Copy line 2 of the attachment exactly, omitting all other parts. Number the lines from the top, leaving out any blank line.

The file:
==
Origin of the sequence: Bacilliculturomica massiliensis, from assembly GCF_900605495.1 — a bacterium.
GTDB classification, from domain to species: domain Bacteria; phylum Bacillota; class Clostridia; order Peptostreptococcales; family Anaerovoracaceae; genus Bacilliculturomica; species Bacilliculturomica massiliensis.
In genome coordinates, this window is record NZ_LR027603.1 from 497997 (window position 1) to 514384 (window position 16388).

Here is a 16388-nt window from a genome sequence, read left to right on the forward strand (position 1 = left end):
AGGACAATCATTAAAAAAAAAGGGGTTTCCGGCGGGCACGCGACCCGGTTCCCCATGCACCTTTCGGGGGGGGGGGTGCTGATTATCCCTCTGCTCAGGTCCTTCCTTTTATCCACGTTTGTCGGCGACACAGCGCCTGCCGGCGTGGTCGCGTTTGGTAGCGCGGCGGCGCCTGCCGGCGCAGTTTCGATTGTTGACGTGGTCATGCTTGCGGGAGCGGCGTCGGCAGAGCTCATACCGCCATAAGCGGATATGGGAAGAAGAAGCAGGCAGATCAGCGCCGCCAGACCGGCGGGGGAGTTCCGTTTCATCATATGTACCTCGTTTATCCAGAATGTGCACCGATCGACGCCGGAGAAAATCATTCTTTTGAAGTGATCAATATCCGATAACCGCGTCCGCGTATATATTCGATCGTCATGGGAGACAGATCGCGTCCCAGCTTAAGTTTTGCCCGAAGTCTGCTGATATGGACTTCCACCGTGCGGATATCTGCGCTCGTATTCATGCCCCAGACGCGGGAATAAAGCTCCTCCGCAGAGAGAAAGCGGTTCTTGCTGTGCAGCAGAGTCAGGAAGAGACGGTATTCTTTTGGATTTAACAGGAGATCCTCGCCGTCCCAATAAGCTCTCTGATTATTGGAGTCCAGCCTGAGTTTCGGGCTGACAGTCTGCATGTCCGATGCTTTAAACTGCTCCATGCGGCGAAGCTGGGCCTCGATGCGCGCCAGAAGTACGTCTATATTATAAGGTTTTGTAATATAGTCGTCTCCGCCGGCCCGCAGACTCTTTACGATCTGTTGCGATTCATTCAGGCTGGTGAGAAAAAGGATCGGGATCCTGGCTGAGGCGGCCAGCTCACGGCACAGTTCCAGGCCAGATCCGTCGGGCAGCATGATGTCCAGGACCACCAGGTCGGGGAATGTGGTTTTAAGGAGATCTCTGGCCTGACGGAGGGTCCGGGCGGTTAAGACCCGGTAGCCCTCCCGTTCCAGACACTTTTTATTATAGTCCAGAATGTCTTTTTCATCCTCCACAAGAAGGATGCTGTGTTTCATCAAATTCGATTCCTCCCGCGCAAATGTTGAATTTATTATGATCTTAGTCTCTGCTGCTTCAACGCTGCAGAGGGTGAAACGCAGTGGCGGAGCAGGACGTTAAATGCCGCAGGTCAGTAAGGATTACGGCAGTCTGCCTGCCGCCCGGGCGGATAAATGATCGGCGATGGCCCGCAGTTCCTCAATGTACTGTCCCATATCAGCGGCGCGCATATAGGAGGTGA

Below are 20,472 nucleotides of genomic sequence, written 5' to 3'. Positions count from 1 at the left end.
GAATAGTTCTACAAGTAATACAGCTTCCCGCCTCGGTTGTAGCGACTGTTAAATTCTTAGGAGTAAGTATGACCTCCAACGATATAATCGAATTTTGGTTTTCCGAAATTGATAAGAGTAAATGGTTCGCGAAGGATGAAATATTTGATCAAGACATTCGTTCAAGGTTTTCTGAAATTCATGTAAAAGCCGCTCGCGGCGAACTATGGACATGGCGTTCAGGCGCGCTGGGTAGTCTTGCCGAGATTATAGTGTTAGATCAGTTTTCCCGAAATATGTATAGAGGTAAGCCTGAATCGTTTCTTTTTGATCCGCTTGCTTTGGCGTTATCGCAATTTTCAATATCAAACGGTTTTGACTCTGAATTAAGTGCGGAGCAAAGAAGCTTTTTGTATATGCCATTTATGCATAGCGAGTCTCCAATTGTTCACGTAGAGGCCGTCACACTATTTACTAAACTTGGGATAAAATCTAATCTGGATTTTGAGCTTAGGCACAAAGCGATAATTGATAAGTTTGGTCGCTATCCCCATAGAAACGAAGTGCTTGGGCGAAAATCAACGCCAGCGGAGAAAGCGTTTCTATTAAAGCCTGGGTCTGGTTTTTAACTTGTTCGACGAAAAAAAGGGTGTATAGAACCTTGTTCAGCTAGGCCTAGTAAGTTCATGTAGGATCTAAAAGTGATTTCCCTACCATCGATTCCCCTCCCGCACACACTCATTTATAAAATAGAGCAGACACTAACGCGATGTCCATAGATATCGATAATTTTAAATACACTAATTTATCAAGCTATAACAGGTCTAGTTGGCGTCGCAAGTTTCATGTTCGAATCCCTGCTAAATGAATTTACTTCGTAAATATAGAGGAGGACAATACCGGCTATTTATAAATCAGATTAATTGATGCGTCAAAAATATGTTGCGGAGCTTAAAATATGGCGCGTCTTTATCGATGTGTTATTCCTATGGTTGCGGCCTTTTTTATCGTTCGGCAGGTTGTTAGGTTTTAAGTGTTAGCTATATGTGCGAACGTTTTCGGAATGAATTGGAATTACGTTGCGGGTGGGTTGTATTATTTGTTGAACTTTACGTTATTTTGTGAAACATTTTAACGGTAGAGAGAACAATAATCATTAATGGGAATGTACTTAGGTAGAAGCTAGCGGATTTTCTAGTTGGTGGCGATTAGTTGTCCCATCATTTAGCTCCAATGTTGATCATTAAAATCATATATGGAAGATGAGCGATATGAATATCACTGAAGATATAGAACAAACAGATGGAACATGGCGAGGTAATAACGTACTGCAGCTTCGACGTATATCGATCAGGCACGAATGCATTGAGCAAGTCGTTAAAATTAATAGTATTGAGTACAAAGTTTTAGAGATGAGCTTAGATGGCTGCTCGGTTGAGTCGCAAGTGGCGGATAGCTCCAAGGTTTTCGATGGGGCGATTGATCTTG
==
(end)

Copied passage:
GTDB classification, from domain to species: domain Bacteria; phylum Bacillota; class Clostridia; order Peptostreptococcales; family Anaerovoracaceae; genus Bacilliculturomica; species Bacilliculturomica massiliensis.